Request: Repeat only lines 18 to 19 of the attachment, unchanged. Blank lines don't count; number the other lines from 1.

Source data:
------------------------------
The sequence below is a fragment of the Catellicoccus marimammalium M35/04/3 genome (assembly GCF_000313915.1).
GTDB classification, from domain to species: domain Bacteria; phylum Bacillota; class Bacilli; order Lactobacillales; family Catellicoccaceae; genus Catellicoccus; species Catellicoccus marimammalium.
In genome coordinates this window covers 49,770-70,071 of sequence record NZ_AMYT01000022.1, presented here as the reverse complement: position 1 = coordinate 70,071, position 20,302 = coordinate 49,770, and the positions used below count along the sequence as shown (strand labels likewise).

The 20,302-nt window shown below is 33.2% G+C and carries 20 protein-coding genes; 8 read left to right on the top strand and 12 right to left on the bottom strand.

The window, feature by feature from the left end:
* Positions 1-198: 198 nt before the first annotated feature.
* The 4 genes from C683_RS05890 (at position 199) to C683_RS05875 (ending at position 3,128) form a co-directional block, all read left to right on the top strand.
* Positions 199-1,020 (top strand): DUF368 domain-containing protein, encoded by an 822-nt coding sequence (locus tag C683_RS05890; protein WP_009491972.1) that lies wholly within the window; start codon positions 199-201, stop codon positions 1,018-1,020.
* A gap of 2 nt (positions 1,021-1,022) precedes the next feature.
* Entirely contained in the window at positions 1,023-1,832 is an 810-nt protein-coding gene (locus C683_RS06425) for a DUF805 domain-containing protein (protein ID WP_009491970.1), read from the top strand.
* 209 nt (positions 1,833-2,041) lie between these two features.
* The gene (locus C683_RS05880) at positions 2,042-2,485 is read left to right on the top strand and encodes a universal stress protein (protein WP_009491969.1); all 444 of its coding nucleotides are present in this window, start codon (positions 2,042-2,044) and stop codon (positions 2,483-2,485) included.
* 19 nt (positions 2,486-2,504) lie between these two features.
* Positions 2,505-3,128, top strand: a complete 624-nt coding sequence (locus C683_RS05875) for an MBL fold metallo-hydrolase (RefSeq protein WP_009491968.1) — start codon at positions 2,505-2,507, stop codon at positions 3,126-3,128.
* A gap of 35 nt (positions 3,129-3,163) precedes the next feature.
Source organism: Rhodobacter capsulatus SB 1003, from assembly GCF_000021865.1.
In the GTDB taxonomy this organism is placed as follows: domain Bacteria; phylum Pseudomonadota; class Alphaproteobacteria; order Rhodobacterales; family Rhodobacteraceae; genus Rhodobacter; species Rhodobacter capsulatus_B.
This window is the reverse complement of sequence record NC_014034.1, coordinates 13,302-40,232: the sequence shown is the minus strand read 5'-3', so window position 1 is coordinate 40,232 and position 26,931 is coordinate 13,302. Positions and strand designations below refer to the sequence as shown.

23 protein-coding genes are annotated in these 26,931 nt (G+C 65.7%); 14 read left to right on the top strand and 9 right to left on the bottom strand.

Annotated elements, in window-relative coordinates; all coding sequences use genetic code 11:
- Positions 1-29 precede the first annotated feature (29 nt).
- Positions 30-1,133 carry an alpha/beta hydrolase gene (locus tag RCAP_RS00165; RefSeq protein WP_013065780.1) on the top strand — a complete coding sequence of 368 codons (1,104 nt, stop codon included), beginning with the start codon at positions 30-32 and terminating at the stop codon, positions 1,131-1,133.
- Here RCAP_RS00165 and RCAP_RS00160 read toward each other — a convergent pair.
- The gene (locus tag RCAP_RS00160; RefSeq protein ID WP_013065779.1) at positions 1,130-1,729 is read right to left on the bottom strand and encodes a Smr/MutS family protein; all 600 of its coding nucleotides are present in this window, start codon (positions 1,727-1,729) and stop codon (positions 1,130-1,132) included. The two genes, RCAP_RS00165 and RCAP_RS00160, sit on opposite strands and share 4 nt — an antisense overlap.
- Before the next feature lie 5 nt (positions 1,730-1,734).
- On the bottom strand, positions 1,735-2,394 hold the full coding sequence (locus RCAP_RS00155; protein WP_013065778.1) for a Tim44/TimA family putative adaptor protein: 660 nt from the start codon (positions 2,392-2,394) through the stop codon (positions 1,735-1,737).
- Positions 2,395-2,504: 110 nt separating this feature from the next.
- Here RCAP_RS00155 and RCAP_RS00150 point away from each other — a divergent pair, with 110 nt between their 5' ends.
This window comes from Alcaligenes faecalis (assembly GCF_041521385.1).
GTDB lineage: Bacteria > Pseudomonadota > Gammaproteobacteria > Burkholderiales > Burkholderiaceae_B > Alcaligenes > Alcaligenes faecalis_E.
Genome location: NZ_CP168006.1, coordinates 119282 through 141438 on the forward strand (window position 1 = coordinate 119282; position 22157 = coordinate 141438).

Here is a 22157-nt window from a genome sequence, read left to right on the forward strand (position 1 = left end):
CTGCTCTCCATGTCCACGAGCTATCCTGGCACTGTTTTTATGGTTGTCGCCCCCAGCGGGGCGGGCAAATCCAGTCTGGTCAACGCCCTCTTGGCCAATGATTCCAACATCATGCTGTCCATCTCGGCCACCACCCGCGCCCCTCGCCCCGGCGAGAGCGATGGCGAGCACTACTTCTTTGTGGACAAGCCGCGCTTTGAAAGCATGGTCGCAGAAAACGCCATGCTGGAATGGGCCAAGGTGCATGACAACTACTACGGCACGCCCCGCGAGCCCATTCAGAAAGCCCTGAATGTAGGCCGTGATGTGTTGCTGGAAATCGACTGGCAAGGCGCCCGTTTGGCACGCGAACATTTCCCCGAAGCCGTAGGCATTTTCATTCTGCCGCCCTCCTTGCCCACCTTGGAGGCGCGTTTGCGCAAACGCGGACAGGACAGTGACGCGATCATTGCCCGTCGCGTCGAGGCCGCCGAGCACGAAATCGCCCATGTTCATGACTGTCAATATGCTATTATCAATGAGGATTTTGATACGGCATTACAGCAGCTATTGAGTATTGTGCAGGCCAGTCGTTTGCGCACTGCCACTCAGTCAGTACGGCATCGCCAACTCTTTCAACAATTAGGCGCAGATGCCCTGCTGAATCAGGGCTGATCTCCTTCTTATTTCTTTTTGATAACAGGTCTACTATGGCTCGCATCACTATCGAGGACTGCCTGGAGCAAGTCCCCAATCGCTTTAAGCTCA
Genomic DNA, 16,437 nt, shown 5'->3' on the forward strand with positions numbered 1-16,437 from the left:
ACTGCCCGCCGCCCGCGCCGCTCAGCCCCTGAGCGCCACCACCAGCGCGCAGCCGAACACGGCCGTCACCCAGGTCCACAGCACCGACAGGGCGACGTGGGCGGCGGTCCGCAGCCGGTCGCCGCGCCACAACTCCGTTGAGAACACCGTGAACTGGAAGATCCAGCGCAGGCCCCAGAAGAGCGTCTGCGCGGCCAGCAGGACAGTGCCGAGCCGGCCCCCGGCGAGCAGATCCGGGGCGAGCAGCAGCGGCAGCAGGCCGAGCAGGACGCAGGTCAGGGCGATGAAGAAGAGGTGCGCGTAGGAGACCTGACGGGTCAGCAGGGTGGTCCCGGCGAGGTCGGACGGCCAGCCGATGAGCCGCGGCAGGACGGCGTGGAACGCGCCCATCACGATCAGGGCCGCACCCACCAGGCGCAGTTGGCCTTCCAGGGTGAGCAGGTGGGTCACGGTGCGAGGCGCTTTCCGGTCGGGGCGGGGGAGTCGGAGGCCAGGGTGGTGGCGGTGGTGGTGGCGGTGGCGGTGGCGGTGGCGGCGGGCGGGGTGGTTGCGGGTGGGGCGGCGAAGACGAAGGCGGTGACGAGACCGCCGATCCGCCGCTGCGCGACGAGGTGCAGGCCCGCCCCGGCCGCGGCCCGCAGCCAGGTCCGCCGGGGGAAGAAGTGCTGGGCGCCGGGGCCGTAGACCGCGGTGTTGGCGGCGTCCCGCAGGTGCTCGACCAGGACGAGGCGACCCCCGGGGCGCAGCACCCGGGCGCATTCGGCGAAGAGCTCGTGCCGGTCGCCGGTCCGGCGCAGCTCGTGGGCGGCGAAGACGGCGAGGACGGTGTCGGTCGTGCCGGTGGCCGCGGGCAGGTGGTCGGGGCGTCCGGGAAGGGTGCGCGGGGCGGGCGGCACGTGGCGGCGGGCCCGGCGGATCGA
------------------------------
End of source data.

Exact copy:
This window is the reverse complement of sequence record NC_014034.1, coordinates 13,302-40,232: the sequence shown is the minus strand read 5'-3', so window position 1 is coordinate 40,232 and position 26,931 is coordinate 13,302. Positions and strand designations below refer to the sequence as shown.

23 protein-coding genes are annotated in these 26,931 nt (G+C 65.7%); 14 read left to right on the top strand and 9 right to left on the bottom strand.